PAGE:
Consumer dutyFeb 13 2023

Consumer duty: FCA provides clarity on support outcome

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Consumer duty: FCA provides clarity on support outcome
The consumer duty rules will come into force in July 2023
ByJane Matthews

The Financial Conduct Authority has given more clarity to firms about what it expects of them in relation to the consumer support outcome of the consumer duty.

The consumer support outcome aims for firms to provide a level of support that meets the needs of consumers throughout their relationship with a firm.

Speaking to Ozge Ibrahim on the Inside FCA podcast, Sean Cafferky, a member of the regulator’s policy team said that this essentially means that the regulator wants to see “consumers get the support they need, when they need it”.

“I’m sure everyone’s experienced poor customer service at one point or another,” Cafferky said.

“For some it’s an inconvenience but for others, particularly consumers who need more help, battling through poor support can be really time consuming and a significant source of stress. And more than that, it can cause real harm where it means consumers can’t properly use their products.”

Cafferky said what the FCA wants to see is firms provide the support that enables consumers to use and enjoy the full benefits of the products and services they buy.

Positive friction might include things like risk callings or additional steps designed to prevent fraud

He noted that this has never been more important given the cost of living pressures consumers are currently facing and gave the example that the support offered by firms may include allowing them to act in their interest by switching products, moving to a new provider or making a complaint.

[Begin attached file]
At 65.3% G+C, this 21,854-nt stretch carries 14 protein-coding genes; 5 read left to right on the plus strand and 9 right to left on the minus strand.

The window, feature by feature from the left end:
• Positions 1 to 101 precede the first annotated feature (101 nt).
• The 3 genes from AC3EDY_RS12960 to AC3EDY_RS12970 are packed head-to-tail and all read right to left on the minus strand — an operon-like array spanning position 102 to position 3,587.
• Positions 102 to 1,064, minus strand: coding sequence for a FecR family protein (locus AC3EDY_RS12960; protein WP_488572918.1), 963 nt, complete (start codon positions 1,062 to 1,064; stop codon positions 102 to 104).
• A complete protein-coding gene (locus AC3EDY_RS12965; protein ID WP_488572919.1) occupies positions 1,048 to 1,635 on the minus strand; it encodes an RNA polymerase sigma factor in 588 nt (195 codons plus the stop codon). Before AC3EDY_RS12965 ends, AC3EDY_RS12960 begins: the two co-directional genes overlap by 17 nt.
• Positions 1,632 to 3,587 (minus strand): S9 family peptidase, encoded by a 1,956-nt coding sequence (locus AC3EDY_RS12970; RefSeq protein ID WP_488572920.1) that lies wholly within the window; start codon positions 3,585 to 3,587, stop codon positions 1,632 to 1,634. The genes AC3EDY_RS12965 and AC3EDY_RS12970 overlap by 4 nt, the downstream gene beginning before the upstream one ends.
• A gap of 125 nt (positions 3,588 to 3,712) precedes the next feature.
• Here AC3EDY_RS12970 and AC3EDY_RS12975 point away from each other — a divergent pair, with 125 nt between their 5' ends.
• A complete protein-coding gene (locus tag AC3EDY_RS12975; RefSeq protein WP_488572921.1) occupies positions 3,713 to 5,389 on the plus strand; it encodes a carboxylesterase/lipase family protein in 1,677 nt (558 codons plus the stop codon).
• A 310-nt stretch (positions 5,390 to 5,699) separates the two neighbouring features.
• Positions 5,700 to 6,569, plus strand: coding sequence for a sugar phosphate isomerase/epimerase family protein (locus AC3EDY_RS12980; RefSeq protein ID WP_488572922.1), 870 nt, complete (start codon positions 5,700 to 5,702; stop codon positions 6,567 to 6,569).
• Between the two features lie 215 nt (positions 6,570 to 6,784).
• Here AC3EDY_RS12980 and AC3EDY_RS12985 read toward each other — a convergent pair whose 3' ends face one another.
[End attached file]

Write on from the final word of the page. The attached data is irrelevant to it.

The FCA wants to see more consistent and high level consumer support offered across retail and financial services, but Cafferky noted that it recognises that firms differ in areas like size, product offering and consumer base. 

As a result of this, the FCA has included what it refers to as rules of thumb in its guidance so firms can get a sense of what the regulator is looking for in real terms.

“For example, products shouldn’t cost more than consumers expected up front. So, that means no unreasonable exit fees, charges or other costs like delays, distress or inconvenience without good reason,” Cafferky said.

“Also, after sale support should be as good as pre-sale support, so consumers shouldn’t find it as easy to switch, leave or make a change as it was to buy the products in the first place,” he added.

In terms of how a firm provides support, the FCA has not prescribed which channels of support firms must offer and does not expect that support will always be provided via each individual customer’s preferred channel.